Le pianiste Lang Lang en compagnie de Pierre Lemoine, éditeur français de sa méthode pour piano
Le pianiste Lang Lang en compagnie de Pierre Lemoine, éditeur français de sa méthode pour piano © Radio France  /  Suzana Kubik

The Lang Lang Lang Piano Method: getting children to love classical music above all

Lang Lang, the most publicized pianist on the planet, stopped by Paris last week to present his piano method for beginners. We were there.

Herbie Hancock,"Piano is first and foremost regular and continuous hard work. A certain sensitivity is necessary, of course, but above all, what is needed is patience and confidence. And not to be afraid to work tirelessly. If technology has changed our perception of music or influenced our learning habits, it can in no way reduce the time it takes to get through the every step’’. Lang Lang Lang, 34-year-old superstar pianist, wants to set the record straight. Last week, between two flights overseas and the inauguration of his statue at the Grevin Museum in Paris, he stopped at Paul Beuscher's house, a renowned Parisian musician, to showcase his piano method for beginners. Published last year by Faber Classic, it is now available in French from Editions Henry Lemoine.

Having performed on the world's most prestigious stages, Lang Lang is used to play in front of officials and royalty, while supporting humanitarian causes and inaugurating the Olympic Games. His musical collaborations include classic repertoire masters like Daniel Barenboim and Gustavo Dudamel alongside superstars such as Herbie Hancock, Metallica and Pharrell Williams. He has his own brand of sneakers, sportswear, perfume line and gives piano lessons on YouTube to Munich Bayern football club’s players. And cherry on the cake, his life was portrayed on the big screen and his biography was also published in a young readers’ format. To wrap it up, Lang Lang masters both the art of piano and all means of communication. So, when he authored a piano method for beginners, the event was of course an instant success. The five volumes have already found a buyer, like this music teacher who is waiting for it to be signed: “I immediately agreed with his approach," she explains. ‘’It is the first to offer a two-hand play from the very first lessons, with great dexterity. It's very interesting’’.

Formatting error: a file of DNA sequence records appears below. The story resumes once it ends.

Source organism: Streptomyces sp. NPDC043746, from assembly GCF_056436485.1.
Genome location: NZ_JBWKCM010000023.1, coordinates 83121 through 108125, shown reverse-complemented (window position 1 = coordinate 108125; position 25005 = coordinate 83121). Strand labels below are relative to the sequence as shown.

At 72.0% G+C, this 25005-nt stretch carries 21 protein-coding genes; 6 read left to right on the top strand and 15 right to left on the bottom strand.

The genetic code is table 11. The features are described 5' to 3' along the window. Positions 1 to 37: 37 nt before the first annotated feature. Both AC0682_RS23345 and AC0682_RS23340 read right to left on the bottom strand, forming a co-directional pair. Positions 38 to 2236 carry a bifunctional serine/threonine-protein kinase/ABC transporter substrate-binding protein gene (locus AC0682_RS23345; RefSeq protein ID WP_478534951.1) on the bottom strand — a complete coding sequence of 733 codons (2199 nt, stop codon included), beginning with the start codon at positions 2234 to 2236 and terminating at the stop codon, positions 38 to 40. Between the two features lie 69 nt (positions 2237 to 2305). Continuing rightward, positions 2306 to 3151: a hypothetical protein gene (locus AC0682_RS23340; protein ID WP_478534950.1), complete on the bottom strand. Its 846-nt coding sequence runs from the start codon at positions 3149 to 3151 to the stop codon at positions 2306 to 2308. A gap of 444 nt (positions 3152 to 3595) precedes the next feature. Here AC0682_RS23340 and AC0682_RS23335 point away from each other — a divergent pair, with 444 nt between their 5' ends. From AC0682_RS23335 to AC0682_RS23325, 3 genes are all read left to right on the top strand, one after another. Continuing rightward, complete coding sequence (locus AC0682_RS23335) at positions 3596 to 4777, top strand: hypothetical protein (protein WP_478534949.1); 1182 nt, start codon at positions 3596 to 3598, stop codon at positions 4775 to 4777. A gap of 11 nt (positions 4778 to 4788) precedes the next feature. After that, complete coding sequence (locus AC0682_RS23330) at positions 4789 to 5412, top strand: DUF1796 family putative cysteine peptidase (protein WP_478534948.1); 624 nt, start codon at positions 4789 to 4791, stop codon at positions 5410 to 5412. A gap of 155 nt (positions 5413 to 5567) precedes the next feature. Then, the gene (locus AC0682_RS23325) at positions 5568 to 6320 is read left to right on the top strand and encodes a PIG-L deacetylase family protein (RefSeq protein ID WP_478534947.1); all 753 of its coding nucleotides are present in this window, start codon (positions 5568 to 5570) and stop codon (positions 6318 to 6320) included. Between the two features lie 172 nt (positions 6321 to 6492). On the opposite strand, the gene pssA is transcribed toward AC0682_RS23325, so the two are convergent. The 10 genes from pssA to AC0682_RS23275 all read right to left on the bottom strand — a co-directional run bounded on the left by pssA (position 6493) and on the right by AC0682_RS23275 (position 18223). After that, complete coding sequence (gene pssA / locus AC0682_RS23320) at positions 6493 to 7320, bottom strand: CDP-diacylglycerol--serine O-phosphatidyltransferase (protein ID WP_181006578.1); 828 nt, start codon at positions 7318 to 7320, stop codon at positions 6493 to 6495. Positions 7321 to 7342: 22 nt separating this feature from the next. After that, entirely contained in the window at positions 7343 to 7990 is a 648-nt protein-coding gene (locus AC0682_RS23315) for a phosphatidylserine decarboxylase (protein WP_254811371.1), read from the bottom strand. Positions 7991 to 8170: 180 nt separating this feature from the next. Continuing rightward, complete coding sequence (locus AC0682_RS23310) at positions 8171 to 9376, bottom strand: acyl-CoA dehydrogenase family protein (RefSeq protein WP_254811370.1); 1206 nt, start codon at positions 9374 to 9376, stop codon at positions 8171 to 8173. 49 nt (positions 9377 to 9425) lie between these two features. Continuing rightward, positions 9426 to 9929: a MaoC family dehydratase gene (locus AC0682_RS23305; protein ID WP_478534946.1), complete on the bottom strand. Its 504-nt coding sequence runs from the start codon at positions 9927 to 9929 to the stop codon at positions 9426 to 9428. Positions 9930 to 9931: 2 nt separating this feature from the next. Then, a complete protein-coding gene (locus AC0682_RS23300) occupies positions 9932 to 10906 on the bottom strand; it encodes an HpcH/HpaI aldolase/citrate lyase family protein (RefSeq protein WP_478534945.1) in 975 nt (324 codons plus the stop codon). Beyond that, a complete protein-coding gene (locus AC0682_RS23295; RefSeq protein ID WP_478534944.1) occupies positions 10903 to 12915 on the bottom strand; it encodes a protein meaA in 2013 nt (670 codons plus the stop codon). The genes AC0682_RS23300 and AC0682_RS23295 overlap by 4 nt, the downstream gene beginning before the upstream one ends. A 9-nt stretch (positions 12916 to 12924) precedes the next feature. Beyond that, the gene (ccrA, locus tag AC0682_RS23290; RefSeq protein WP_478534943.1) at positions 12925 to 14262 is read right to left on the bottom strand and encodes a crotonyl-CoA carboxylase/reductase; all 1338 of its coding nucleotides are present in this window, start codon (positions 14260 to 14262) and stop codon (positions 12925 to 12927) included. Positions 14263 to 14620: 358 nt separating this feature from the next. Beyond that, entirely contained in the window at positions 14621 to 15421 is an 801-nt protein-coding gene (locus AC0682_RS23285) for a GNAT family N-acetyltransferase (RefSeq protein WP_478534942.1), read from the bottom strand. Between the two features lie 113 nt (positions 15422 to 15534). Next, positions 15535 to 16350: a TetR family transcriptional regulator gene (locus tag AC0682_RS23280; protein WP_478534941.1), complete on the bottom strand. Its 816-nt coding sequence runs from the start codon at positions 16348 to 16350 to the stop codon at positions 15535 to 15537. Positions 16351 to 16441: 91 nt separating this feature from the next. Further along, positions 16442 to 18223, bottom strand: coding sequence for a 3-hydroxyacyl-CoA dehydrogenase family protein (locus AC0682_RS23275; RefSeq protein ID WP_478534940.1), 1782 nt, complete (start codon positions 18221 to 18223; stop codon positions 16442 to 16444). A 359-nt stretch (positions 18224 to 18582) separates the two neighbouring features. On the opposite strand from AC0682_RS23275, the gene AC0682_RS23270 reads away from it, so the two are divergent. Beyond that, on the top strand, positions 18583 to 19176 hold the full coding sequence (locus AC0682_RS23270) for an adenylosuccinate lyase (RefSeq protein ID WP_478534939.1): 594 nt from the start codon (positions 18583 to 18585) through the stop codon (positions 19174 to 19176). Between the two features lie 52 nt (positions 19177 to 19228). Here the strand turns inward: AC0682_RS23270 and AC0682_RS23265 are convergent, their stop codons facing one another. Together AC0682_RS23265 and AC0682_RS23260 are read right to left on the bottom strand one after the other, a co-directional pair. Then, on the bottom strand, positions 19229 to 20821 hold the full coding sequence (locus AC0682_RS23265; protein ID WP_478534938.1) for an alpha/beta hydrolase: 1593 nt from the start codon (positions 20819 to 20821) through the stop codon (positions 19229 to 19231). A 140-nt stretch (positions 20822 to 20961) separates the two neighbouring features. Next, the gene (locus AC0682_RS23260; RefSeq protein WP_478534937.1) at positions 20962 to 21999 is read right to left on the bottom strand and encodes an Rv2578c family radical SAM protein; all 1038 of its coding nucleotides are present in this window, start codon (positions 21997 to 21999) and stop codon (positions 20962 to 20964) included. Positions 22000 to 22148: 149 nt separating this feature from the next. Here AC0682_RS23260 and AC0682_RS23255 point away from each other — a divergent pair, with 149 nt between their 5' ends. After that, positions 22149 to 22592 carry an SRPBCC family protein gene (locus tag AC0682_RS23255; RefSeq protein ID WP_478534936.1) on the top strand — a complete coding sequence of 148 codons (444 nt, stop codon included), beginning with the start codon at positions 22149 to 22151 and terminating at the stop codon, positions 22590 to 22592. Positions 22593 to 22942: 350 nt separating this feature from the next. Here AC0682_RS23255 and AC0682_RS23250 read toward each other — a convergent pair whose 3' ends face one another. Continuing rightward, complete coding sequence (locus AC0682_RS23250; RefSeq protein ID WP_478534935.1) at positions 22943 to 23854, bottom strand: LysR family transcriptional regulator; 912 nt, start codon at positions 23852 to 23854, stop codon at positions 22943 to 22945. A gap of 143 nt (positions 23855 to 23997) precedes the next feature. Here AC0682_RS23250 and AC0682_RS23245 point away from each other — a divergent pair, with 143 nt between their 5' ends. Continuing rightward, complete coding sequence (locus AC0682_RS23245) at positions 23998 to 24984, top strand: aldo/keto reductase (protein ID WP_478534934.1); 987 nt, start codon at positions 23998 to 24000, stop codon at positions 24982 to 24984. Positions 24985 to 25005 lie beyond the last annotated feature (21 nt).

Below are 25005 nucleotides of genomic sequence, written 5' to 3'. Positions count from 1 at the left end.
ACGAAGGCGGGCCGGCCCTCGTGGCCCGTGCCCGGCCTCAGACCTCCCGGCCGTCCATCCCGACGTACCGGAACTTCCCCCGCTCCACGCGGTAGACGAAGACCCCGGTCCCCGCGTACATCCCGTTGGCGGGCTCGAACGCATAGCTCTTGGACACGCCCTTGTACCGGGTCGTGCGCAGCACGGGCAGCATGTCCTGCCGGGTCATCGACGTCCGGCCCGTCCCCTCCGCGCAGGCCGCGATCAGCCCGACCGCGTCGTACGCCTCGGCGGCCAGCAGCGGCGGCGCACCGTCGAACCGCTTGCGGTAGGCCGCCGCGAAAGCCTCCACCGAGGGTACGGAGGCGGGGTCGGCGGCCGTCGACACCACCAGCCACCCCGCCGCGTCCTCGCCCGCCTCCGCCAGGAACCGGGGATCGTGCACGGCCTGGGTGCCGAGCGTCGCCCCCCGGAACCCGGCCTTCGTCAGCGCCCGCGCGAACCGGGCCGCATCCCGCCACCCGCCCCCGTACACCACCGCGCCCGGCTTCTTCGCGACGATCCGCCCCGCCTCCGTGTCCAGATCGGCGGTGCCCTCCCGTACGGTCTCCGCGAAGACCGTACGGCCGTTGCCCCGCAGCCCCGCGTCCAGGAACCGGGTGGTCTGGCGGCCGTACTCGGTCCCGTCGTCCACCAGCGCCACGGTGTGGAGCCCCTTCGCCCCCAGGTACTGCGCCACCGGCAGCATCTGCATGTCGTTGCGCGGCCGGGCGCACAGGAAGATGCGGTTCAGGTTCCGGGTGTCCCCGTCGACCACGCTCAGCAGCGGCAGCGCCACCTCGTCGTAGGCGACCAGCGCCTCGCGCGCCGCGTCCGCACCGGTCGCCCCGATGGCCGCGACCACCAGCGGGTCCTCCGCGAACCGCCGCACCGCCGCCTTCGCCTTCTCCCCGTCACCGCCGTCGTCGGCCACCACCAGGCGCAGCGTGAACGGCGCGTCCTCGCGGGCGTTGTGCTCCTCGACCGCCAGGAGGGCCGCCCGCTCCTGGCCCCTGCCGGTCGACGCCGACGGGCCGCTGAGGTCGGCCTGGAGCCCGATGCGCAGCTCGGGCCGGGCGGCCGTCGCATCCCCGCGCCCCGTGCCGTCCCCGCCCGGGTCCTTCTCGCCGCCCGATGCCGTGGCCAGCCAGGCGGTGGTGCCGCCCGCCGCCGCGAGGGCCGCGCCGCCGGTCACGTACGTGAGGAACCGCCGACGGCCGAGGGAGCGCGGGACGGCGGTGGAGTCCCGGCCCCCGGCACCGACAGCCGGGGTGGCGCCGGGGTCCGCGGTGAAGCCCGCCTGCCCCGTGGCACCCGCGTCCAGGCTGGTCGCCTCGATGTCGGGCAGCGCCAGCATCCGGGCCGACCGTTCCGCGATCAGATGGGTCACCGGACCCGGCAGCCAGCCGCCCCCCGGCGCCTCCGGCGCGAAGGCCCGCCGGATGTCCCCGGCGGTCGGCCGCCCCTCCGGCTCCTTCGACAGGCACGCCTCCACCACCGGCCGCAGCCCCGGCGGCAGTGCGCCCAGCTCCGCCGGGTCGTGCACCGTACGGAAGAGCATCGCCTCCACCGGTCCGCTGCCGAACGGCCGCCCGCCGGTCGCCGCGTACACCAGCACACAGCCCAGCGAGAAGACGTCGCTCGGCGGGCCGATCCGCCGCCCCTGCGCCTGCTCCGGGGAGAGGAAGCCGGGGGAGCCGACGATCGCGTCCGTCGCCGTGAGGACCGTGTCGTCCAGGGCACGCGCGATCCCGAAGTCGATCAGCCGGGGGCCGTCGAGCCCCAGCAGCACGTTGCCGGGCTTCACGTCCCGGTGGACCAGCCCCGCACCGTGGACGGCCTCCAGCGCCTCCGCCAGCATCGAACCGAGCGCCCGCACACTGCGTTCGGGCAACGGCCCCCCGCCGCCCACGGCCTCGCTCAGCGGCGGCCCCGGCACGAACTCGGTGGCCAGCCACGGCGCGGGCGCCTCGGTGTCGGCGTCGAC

Encourage the children’s curiosity by involving them

The Lang Lang method is designed for children from 5 to 10 years old. To capture the attention of the youngest ones, the pianist builds his method around a journey through the repertoire led by an animated cartoon character inspired by his own image. ‘’Most children like music, but they can get reluctant when it comes to actual work, they have a hard time getting on with it. To them, ten minutes can seem like an eternity. This is for me one of the main challenges in a piano method. And since I'm a big fan of cartoons, it was a bit of a dream come true to become a cartoon character and guide them through the steps.’' Around repertoire pieces, the character pieces a story together, you to discover new things or practice sports in a series of preparatory exercises. The collection is at the same time a sort of notebook, with games, coloring and riddles that explain certain theoretical notions and appropriate the musical material.